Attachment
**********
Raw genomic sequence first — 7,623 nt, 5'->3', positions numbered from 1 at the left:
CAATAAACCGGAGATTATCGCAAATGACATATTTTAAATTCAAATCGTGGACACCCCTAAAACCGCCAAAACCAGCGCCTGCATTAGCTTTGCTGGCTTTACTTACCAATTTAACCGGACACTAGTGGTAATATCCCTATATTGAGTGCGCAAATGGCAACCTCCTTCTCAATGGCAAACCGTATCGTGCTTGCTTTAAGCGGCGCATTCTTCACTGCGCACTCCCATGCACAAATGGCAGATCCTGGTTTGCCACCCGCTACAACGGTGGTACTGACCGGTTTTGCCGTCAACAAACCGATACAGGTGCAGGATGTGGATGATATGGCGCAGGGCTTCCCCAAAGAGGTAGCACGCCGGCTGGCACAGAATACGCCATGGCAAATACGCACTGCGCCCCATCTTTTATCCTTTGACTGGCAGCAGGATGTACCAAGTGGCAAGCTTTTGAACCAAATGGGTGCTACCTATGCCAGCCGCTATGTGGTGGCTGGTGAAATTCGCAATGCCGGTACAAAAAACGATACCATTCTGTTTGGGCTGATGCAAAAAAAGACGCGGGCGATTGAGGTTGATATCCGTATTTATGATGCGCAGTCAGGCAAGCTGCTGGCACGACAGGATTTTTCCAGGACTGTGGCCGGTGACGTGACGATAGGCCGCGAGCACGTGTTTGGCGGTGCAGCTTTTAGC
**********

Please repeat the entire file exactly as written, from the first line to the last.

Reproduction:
Raw genomic sequence first — 7,623 nt, 5'->3', positions numbered from 1 at the left:
CAATAAACCGGAGATTATCGCAAATGACATATTTTAAATTCAAATCGTGGACACCCCTAAAACCGCCAAAACCAGCGCCTGCATTAGCTTTGCTGGCTTTACTTACCAATTTAACCGGACACTAGTGGTAATATCCCTATATTGAGTGCGCAAATGGCAACCTCCTTCTCAATGGCAAACCGTATCGTGCTTGCTTTAAGCGGCGCATTCTTCACTGCGCACTCCCATGCACAAATGGCAGATCCTGGTTTGCCACCCGCTACAACGGTGGTACTGACCGGTTTTGCCGTCAACAAACCGATACAGGTGCAGGATGTGGATGATATGGCGCAGGGCTTCCCCAAAGAGGTAGCACGCCGGCTGGCACAGAATACGCCATGGCAAATACGCACTGCGCCCCATCTTTTATCCTTTGACTGGCAGCAGGATGTACCAAGTGGCAAGCTTTTGAACCAAATGGGTGCTACCTATGCCAGCCGCTATGTGGTGGCTGGTGAAATTCGCAATGCCGGTACAAAAAACGATACCATTCTGTTTGGGCTGATGCAAAAAAAGACGCGGGCGATTGAGGTTGATATCCGTATTTATGATGCGCAGTCAGGCAAGCTGCTGGCACGACAGGATTTTTCCAGGACTGTGGCCGGTGACGTGACGATAGGCCGCGAGCACGTGTTTGGCGGTGCAGCTTTTAGC